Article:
It’s not surprising that the Cardinals didn’t go all the way. Underdogs often fall short even if they’re fueled by devil magic. Of the ten teams to make it to the postseason, the Cardinals were arguably the least talented. St. Louis may have come out on top of the NL Central scrum, but they didn’t compare to some of the other division winners and even some of the Wild Card teams. At 91 wins, the Cardinals had the lowest win total in the tournament, and their base runs record put them and the Braves at 90-72, five games behind the Nationals and a full 20 wins worse than the Dodgers.
That’s not to say that the Cardinals didn’t belong among the best teams in baseball. They just had the most difficult path to a championship. In this postseason, which has emphasized starting pitching so heavily (at least in comparison to recent years), the Cardinals felt good about game started by Jack Flaherty, but their rotation didn’t compare to the Nationals’. It’s not as if Miles Mikolas, Dakota Hudson, or Adam Wainwright are bad, but they were outclassed by the back of the Nationals rotation, not to mention the Astros.
The offense, which ranked 15th in baseball, showed signs of weakness against Atlanta, but really fell apart in the NLCS. In four games, the Cardinals never took a lead— not even for a half inning. As a team, the Cardinals hit .130/.195/.179 against the Nationals. They compiled just 16 hits and 7 walks while striking out 48 times. The Cardinals struck out twice as many times as they reached base! Considering that, they must have felt fortunate to score the six runs they did.
Despite the noncompetitive exit, the season has to be viewed as a success. Not only did they win the division, but more playoff berths are likely in their near future with their emergent young talent. Jack Flaherty proved to be one of the elite pitchers in the majors. Tommy Edman led the offense in his rookie campaign while impressing on defense. Giovanny Gallegos took the sting out of the Luke Voit trade by striking out 93 batters in 74 innings.
Looking ahead to 2020, the Cardinals roster will remain mostly the same, which means they are in a good position to return to the postseason. The only arbitration eligible Cardinals are John Gant and Dominic Leone, who MLB Trade Rumors estimates to make $1.4 million and $1.6 million respectively. They have just three notable pending free agents: Marcell Ozuna, Michael Wacha, and Adam Wainwright.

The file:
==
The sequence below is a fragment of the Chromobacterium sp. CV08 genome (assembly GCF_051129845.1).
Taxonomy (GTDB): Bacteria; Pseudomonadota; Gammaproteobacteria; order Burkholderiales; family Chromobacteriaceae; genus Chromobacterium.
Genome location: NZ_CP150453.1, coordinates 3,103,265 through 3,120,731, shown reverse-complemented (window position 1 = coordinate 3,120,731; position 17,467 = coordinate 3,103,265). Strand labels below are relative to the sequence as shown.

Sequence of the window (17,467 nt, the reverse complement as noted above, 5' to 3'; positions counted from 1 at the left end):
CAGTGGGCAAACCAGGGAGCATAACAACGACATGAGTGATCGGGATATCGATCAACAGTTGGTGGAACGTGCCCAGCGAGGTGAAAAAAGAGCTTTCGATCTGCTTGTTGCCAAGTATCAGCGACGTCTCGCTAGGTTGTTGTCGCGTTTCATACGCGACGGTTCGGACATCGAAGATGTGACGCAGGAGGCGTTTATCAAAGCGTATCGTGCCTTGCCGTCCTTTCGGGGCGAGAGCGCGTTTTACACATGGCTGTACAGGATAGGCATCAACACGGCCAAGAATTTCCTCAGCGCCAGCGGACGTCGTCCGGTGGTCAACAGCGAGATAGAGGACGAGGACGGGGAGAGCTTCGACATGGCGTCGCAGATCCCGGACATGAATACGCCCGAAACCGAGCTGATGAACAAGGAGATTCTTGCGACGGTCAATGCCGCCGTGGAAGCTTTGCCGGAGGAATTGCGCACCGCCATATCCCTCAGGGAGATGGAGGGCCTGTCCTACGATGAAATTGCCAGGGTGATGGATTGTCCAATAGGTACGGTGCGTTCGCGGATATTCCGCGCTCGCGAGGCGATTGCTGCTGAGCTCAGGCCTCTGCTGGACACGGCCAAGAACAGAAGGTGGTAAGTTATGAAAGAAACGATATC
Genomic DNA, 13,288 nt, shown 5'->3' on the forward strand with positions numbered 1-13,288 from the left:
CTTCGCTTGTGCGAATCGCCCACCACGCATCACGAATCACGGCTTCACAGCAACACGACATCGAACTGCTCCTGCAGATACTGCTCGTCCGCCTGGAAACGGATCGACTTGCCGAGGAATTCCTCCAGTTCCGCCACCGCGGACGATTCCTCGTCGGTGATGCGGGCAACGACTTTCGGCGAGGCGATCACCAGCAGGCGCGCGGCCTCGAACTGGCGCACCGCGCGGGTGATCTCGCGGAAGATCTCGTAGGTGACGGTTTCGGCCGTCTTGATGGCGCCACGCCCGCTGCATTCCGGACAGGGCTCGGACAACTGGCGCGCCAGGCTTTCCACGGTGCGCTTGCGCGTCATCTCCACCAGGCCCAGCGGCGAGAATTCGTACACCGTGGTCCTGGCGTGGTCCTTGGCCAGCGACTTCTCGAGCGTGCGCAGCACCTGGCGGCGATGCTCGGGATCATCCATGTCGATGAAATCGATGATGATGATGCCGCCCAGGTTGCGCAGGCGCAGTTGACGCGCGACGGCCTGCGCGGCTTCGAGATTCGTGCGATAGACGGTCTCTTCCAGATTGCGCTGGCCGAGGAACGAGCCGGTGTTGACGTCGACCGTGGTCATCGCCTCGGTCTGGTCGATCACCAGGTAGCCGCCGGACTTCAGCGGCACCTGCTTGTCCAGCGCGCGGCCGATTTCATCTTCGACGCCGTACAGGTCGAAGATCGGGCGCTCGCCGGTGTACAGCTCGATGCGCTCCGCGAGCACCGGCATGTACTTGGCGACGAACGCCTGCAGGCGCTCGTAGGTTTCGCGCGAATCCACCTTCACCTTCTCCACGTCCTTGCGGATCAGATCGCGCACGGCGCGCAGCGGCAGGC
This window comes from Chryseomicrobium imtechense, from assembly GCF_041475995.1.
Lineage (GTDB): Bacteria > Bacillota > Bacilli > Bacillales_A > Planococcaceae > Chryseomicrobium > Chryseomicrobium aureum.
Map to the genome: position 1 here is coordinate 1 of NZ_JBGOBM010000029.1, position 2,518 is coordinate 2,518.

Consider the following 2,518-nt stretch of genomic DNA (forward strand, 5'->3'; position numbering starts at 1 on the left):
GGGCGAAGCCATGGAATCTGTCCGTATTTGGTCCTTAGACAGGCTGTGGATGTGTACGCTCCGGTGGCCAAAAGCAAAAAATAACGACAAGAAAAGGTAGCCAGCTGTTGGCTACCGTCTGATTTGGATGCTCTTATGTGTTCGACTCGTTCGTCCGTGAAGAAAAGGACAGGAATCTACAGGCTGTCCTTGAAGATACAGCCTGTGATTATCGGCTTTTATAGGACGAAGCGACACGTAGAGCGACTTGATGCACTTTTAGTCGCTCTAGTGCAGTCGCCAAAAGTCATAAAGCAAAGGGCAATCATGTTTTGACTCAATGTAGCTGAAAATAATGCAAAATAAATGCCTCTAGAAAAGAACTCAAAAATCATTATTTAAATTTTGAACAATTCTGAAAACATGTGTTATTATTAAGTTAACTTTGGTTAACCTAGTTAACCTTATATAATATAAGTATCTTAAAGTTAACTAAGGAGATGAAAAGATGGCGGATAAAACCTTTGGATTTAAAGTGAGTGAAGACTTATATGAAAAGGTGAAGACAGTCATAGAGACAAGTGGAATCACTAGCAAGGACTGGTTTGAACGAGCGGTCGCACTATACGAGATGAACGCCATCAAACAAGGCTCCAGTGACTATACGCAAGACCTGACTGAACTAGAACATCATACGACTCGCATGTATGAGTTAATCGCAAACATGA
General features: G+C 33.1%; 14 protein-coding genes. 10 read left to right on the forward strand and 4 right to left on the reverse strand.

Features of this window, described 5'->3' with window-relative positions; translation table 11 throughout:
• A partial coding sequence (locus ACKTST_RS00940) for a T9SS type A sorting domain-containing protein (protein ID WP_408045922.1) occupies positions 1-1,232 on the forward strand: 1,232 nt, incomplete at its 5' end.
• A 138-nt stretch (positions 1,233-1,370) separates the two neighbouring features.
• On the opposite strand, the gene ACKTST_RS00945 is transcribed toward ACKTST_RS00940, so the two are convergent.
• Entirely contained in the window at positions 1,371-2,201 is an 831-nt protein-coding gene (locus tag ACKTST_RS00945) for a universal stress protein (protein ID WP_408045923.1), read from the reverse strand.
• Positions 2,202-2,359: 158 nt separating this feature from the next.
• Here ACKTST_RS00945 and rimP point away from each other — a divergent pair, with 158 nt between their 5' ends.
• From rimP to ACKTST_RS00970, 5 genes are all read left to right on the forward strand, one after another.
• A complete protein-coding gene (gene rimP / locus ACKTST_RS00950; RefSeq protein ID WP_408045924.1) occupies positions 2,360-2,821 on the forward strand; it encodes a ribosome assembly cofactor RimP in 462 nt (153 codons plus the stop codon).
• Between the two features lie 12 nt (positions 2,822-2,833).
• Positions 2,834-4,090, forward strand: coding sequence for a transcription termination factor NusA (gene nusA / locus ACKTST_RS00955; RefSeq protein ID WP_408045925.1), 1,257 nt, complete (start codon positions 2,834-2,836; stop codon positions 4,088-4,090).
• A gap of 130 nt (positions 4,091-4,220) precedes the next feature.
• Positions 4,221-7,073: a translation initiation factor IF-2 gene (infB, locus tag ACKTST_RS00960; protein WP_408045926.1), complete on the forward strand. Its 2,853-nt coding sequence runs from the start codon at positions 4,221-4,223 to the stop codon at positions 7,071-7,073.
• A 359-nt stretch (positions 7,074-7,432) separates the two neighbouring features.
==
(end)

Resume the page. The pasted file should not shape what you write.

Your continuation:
Since coming over in a trade with the Marlins before the 2018 season, Ozuna has slashed .262/.327/.451 while accumulating 5.4 fWAR. Internally, the Cardinals don’t have a clear option to replace him. Their corner outfielders include José Martínez, Tyler O’Neill, Dexter Fowler, Randy Arozarena, and Yairo Muñoz, but each come with downsides. Martínez and Fowler are notoriously rough in the field, and putting them in both corners would be asking Harrison Bader to catch everything hit into both gaps. Tyler O’Neill has tremendous power, but that comes with one of the worst contact rates in baseball. Arozarena hit well in limited time, but he’s unproven. Muñoz’s value is as a super utility player, but even that is tenuous if he posts another 73 wRC+. There’s a decent chance Ozuna is re-signed, but if he’s not, St. Louis should look for a corner outfielder.
After 14 seasons, Adam Wainwright’s Cardinals tenure may actually be coming to an end. The 38-year-old hasn’t decided yet if he is retiring or not, but it wouldn’t be surprising if he did. His 2019 showed that he still has something left. He pitched to a 4.19 ERA and a 4.58 DRA in 171 2/3 innings. Wainwright even impressed in the postseason shutting down the Braves in Game Three of the NLDS and striking out 11 in 7 1/3 innings in Game Two of the NLCS.
If Wainwright doesn’t return to St. Louis, that leaves two rotation slots in question behind Jack Flaherty, Miles Mikolas, and Dakota Hudson. Internal options to fill out the back of rotation include Daniel Ponce De Leon, Genesis Cabrera, and Alex Reyes who has only made five appearances since 2016. St. Louis should be aggressively active on the starting pitching market this offseason.
The Cardinals look good heading forward, but this will still be a critical offseason. ‘Good’ wasn’t enough to take down the Nationals. ‘Good’ may not be enough to win the NL Central let alone taking down the superteams they would face in the playoffs. St. Louis should be proud of what they accomplished in 2019, but their work is far from over.
Kenny Kelly is a writer for Beyond the Box Score and McCovey Chronicles. You can follow him on Twitter @KennyKellyWords.